Peanut nut and tree nut allergy are characterised by IgE mediated reactions to nut proteins. Nut allergy is a global disease. Limited epidemiological data suggest varying prevalence in different geographical areas. Primary nut allergy affects over 2% of children and 0.5% of adults in the UK. Infants with severe eczema and/or egg allergy have a higher risk of peanut allergy. Primary nut allergy presents most commonly in the first five years of life, often after the first known ingestion with typical rapid onset IgE-mediated symptoms...
June 2017: Clinical and Experimental Allergy: Journal of the British Society for Allergy and Clinical Immunology
Linus B Grabenhenrich, Andreas Reich, Doreen McBride, Aline Sprikkelman, Graham Roberts, Kate E C Grimshaw, Alessandro G Fiocchi, Photini Saxoni-Papageorgiou, Nikolaos G Papadopoulos, Ana Fiandor, Santiago Quirce, Marek L Kowalski, Sigurveig T Sigurdardottir, Ruta Dubakiene, Jonathan O B Hourihane, Leonard Rosenfeld, Bodo Niggemann, Thomas Keil, Kirsten Beyer
BACKGROUND: Blinded food challenges are considered the current gold standard for the diagnosis of food allergies. We used data from a pan-European multicenter project to assess differences between study centers, aiming to identify the impact of subjective aspects for the interpretation of oral food challenges. METHODS: Nine study centers of the EuroPrevall birth cohort study about food allergy recruited 12 049 newborns and followed them for up to 30 months in regular intervals...
February 2018: Pediatric Allergy and Immunology
Philip H Li, Natasha Gunawardana, Iason Thomas, Kok Loong Ue, Leonard Siew, Timothy J Watts, Keyna Bintcliffe, Rubaiyat Haque, Krzysztof Rutkowski, Isabel Skypala, Stephen J Till
No abstract text is available yet for this article.
September 2017: Annals of Allergy, Asthma & Immunology
Noriyuki Yanagida, Takanori Minoura, Setsuko Kitaoka, Motohiro Ebisawa
No abstract text is available yet for this article.
March 2018: Journal of Allergy and Clinical Immunology in Practice
R X Foong, H Brough
The prevalence of peanut allergy has increased over the years and still remains one of the most common causes of food-related anaphylaxis. The way in which peanut sensitization occurs has been explored, such as via maternal consumption in pregnancy, via breastmilk and through a disrupted skin barrier. It has previously been shown that environmental exposure to aeroallergens in household dust can be a risk factor for the development of allergic asthma. There is an increasing body of evidence that the combination of cutaneous sensitization via a disrupted skin barrier (ie children with eczema or with filaggrin mutations) and environmental peanut exposure influences the development of peanut allergy...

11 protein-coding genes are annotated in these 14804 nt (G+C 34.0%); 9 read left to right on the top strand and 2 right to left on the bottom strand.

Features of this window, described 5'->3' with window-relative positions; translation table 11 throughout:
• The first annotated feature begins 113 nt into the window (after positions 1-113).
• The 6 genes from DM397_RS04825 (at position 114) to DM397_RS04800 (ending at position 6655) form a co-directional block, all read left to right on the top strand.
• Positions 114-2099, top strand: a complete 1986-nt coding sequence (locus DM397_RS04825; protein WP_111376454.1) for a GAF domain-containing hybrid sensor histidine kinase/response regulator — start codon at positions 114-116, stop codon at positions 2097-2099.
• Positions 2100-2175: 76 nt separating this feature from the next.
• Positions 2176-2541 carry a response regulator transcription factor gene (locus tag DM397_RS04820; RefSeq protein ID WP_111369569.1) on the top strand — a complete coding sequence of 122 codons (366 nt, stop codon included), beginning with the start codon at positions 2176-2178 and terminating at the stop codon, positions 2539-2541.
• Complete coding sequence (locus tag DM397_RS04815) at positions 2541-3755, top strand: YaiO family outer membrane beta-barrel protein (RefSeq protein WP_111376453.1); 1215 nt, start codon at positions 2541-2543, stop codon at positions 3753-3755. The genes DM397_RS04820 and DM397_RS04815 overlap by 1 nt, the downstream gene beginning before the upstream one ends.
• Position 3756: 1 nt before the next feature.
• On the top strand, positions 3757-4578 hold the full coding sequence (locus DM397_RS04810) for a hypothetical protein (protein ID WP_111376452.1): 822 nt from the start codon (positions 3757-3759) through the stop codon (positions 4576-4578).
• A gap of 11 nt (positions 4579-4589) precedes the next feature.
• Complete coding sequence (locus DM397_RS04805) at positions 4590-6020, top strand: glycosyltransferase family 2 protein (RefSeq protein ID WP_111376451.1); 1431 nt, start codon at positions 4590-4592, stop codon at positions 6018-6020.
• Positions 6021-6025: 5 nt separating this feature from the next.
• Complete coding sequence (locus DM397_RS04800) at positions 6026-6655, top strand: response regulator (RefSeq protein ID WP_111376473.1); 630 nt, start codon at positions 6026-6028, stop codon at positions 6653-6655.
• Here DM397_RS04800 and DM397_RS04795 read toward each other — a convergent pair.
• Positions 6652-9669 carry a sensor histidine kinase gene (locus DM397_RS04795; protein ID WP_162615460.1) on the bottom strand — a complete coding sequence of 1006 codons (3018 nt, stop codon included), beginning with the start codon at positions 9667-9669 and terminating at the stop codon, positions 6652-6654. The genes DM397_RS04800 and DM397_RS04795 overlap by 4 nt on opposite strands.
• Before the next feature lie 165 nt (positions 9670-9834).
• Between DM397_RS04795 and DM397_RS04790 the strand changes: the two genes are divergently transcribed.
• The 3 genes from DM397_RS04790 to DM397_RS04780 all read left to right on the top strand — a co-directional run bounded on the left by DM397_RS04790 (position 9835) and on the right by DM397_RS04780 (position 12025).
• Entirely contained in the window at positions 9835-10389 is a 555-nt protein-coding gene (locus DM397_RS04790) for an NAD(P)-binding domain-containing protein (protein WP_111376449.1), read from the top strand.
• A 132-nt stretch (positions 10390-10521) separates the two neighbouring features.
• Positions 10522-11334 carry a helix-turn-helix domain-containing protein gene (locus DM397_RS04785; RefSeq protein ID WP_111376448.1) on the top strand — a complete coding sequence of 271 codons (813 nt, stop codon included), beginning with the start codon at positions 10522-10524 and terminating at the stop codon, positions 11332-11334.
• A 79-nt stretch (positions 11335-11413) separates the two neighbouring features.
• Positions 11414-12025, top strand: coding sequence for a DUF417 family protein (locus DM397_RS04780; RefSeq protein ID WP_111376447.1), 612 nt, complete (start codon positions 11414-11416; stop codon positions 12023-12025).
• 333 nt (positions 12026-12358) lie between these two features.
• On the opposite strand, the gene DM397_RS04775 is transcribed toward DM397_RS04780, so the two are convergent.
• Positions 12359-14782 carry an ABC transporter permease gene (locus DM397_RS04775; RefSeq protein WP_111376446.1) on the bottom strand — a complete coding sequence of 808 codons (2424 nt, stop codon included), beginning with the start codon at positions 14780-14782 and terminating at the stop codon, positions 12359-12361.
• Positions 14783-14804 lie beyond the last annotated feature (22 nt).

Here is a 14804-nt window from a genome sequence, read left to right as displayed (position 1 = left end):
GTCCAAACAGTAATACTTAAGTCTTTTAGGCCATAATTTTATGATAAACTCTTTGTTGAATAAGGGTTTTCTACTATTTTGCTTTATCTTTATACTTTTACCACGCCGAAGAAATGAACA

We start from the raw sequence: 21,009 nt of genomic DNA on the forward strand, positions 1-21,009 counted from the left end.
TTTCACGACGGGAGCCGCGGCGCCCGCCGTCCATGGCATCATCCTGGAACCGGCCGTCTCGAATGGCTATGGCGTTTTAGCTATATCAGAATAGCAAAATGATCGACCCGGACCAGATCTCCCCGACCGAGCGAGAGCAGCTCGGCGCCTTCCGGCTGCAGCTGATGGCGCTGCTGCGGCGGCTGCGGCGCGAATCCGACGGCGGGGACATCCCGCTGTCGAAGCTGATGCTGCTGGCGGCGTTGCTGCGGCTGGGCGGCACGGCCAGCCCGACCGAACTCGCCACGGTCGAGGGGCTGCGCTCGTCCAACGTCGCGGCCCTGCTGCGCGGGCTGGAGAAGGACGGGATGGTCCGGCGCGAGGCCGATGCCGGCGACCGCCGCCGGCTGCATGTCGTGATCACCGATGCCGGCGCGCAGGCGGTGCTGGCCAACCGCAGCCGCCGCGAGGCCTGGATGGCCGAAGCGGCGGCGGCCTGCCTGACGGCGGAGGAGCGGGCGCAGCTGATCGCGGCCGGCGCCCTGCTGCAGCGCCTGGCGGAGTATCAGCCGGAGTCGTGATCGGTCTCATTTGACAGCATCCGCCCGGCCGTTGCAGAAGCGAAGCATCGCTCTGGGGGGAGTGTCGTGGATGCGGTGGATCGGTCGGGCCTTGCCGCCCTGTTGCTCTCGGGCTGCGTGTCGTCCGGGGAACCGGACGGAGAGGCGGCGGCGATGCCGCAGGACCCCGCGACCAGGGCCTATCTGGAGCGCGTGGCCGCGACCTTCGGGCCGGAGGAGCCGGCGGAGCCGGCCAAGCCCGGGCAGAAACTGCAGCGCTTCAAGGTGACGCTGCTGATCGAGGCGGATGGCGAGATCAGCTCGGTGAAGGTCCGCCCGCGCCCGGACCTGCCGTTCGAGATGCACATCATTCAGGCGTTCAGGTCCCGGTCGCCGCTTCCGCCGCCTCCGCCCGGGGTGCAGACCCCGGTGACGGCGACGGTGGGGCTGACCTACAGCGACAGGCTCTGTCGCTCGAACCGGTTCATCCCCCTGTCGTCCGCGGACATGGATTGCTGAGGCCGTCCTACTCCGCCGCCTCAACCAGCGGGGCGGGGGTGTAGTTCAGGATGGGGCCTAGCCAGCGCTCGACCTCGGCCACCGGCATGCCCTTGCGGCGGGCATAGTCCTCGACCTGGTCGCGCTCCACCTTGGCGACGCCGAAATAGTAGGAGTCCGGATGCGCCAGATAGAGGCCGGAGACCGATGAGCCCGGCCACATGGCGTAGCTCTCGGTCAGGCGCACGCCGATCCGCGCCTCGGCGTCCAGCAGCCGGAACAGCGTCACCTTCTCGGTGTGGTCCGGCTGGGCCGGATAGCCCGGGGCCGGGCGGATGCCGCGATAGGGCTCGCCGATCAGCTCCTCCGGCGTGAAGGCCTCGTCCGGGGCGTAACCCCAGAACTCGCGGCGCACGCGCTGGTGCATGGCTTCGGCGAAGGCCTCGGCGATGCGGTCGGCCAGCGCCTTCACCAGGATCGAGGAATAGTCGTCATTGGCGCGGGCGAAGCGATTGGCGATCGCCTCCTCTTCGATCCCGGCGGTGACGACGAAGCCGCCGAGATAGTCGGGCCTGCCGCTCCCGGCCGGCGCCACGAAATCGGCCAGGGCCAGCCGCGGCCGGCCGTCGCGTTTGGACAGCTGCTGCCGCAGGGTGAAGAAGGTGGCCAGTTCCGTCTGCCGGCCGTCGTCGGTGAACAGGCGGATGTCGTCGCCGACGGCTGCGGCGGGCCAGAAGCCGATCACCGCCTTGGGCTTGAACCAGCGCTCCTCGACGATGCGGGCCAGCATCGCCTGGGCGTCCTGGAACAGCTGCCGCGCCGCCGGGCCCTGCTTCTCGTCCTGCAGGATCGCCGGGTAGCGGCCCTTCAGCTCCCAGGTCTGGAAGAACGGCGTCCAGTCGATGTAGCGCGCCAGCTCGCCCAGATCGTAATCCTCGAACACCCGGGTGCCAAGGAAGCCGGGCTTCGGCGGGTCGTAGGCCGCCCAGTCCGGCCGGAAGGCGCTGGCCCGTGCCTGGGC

October 2017: Clinical and Experimental Allergy: Journal of the British Society for Allergy and Clinical Immunology
Ahmad Hamad, Wesley Burks
Food allergy prevalence is increasing in the developed world. It's estimated that each year in the US, anaphylaxis to food results in 30,000 emergency room visits and 150 deaths. Over the past few decades, there has been a tremendous effort to better understand the pathogenesis of food allergy and mechanisms of food tolerance. In this article we review the structural of the gastrointestinal immune system and mechanisms of natural tolerance to food. We then review the factors that may result in the IgE mediated hypersensitivity reaction to food allergens resulting in clinical food allergy...
April 2017: Seminars in Immunology
Barbara K Ballmer-Weber, Kirsten Beyer
No abstract text is available yet for this article.
January 2018: Journal of Allergy and Clinical Immunology
Merryn Netting, Michael Gold, Patrick Quinn, Adaweyah El-Merhibi, Irmeli Penttila, Maria Makrides
BACKGROUND: Consumption of baked egg by raw egg allergic children is associated with immune changes suggesting development of tolerance. However, causation has not been tested using a double blind randomized controlled trial (RCT). We aimed to compare clinical and immunological outcomes after baked egg (BE) consumption in young BE tolerant egg allergic children. METHODS: In a double blind RCT, BE tolerant egg allergic children consumed 10 g BE (1.3 g protein) 2 to 3 times per week for 6 months (n = 21 intervention group) or similar egg free baked goods (n = 22 control group) while maintaining an otherwise egg free diet...
2017: World Allergy Organization Journal
2017-07-11 13:40:41